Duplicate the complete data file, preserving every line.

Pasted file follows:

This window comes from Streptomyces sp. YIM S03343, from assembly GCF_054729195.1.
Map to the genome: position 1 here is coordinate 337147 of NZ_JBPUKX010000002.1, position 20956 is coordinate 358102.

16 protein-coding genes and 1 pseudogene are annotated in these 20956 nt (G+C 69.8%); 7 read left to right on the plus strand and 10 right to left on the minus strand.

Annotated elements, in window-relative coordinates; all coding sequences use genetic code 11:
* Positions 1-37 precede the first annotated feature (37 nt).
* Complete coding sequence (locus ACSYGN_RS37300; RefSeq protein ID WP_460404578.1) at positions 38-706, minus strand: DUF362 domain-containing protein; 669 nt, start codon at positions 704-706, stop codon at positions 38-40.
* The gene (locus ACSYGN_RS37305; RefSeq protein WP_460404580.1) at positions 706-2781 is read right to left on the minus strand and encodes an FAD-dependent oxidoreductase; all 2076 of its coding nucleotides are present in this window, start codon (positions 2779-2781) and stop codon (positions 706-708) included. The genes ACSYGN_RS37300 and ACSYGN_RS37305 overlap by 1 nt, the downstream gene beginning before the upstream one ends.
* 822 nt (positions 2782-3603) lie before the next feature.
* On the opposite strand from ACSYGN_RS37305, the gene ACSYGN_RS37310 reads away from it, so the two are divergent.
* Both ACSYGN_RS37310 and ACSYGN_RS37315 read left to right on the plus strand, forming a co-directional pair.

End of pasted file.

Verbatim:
This window comes from Streptomyces sp. YIM S03343, from assembly GCF_054729195.1.
Map to the genome: position 1 here is coordinate 337147 of NZ_JBPUKX010000002.1, position 20956 is coordinate 358102.

16 protein-coding genes and 1 pseudogene are annotated in these 20956 nt (G+C 69.8%); 7 read left to right on the plus strand and 10 right to left on the minus strand.

Annotated elements, in window-relative coordinates; all coding sequences use genetic code 11:
* Positions 1-37 precede the first annotated feature (37 nt).
* Complete coding sequence (locus ACSYGN_RS37300; RefSeq protein ID WP_460404578.1) at positions 38-706, minus strand: DUF362 domain-containing protein; 669 nt, start codon at positions 704-706, stop codon at positions 38-40.
* The gene (locus ACSYGN_RS37305; RefSeq protein WP_460404580.1) at positions 706-2781 is read right to left on the minus strand and encodes an FAD-dependent oxidoreductase; all 2076 of its coding nucleotides are present in this window, start codon (positions 2779-2781) and stop codon (positions 706-708) included. The genes ACSYGN_RS37300 and ACSYGN_RS37305 overlap by 1 nt, the downstream gene beginning before the upstream one ends.
* 822 nt (positions 2782-3603) lie before the next feature.
* On the opposite strand from ACSYGN_RS37305, the gene ACSYGN_RS37310 reads away from it, so the two are divergent.
* Both ACSYGN_RS37310 and ACSYGN_RS37315 read left to right on the plus strand, forming a co-directional pair.